That’s rather relative. There’s times of the year, for example when we’re really sprinting towards shipping something (new or an update) when things get a bit more hectic, but in general at Facebook I can’t really complaint about work/life balance. I try to follow a couple of rules to maintain a healthy work/life balance. It starts with planning, and goal-setting. I understand that in a lot of places those come top-down, meaning that your manager, or their manager, highlight what’s important and what needs to be achieved by a certain period. That mentality sometimes might limit or bound your personal roadmap and goals. But whenever there’s an opportunity for me to be involved (and I’ve worked in both types of environments), I always take work/life balance into account when defining that roadmap and setting those goals. Then comes what to me is the most important variable to work/life balance—being able to self-manage my time. I can’t, and won’t, set a goal to finish a project in two weeks, when I know that for prototyping alone it usually takes me—hypothetically—one week. That wouldn’t leave too much time to ideate, design, critique, iterate, and research. So all-in-all my personal recipe to work/life balance is (and I want to highlight personal as I know how controversial this is) to plan and goal-set accordingly (as an individual contributor I always try to be involved in the process as much as possible), and be self-aware (know your strengths, your skills and your speed). I try to make it as though both are (always) aligned and with that, in most cases, I manage a pretty healthy work/life balance.
Does a startup have to be in Silicon Valley to make it big?
There are two sides to this answer. On one side I believe that good ideas can come from anyone and anywhere. It doesn’t really matter where I am (visiting or living) and a great idea can come to mind. There’s a lot you can do with that idea. So long as you have the tools, the talent and access to the internet, you can develop any idea and turn into something—read a “startup.” But then comes the second part of the answer. That idea, be it great or small, if it’s to be successful, needs to solve a basic problem or need. And what better way to identify if it does, or doesn’t, than by talking to your (potential) customers. Silicon Valley, or the San Francisco Bay Area has people from all walks of life, regardless of race, economic status and political affiliation. In addition it’s also an area that lives and breathes technology. You can walk to a random Starbucks in the Peninsula and bump into an exec from a small or large company. People here are used to trying, to experimenting, to being the early adopters. This gives you a pretty constructive set of views that you then can take a apply to your idea. More than a “tech mecca” to me Silicon Valley is a mecca for access to a number of things, things I don’t doubt you could find elsewhere, but still, here it’s different. Of course it’s not like you can ring a “1-800-make-my-startup-big” number and get all that you need to do it, however, if you play your cards right, and have patience you could do it. In Silicon Valley you can find a willing and dynamic market, funding, infrastructure, distribution, and most importantly, experienced talent. Most of what you need to develop a successful startup.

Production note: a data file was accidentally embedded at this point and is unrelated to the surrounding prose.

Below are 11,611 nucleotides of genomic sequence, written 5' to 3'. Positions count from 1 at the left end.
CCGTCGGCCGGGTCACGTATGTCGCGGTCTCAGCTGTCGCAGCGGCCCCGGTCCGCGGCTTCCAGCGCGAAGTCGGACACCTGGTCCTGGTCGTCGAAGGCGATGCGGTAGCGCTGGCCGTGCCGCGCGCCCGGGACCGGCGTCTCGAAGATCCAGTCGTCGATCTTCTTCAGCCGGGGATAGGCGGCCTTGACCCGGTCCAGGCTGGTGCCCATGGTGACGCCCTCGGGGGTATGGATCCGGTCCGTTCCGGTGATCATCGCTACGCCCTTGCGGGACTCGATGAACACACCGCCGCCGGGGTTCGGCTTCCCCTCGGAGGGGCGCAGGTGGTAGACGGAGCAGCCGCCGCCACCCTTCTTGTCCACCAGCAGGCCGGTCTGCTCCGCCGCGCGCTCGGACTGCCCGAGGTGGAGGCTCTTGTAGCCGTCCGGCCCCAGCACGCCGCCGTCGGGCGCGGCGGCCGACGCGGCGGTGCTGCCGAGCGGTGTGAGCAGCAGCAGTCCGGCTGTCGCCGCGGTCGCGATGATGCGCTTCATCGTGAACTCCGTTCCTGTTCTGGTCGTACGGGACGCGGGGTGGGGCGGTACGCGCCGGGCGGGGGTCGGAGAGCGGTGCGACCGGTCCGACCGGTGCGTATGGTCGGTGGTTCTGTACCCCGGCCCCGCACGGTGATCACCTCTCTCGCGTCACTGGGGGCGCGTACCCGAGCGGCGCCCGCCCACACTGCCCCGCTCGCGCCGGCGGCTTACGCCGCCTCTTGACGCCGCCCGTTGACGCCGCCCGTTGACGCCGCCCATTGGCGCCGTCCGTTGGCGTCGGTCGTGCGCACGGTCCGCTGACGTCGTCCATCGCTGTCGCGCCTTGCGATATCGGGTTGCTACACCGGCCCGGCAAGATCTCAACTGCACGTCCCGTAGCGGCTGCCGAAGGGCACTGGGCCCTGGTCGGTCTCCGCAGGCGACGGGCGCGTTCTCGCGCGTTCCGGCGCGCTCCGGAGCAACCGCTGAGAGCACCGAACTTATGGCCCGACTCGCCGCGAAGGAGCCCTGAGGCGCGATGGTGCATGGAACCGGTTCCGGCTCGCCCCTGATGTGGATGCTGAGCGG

How do you see the current Portuguese startup scene?
I wish I could follow it more diligently, but with my work and personal life (thank Teresa and the girls) there’s little time to indulge in that, but slowly and surely I’ve been immersing myself in it. And really I have only great things to say about it. Wouldn’t expect anything less, either. Whether it is a globally known fact or not, I for one see Portugal as an alpha for top talent. I could copy and paste from the countless articles that have been surfacing throughout the past several years where journalists and bloggers highlight the great achievements in tech that come from Portugal, and others that speak to what great Portuguese entrepreneurs have been doing around the world. From engineering to design, Portugal is still a source of inspiration for me. So my expectations are typically met whenever I hear or read about a Portuguese startup.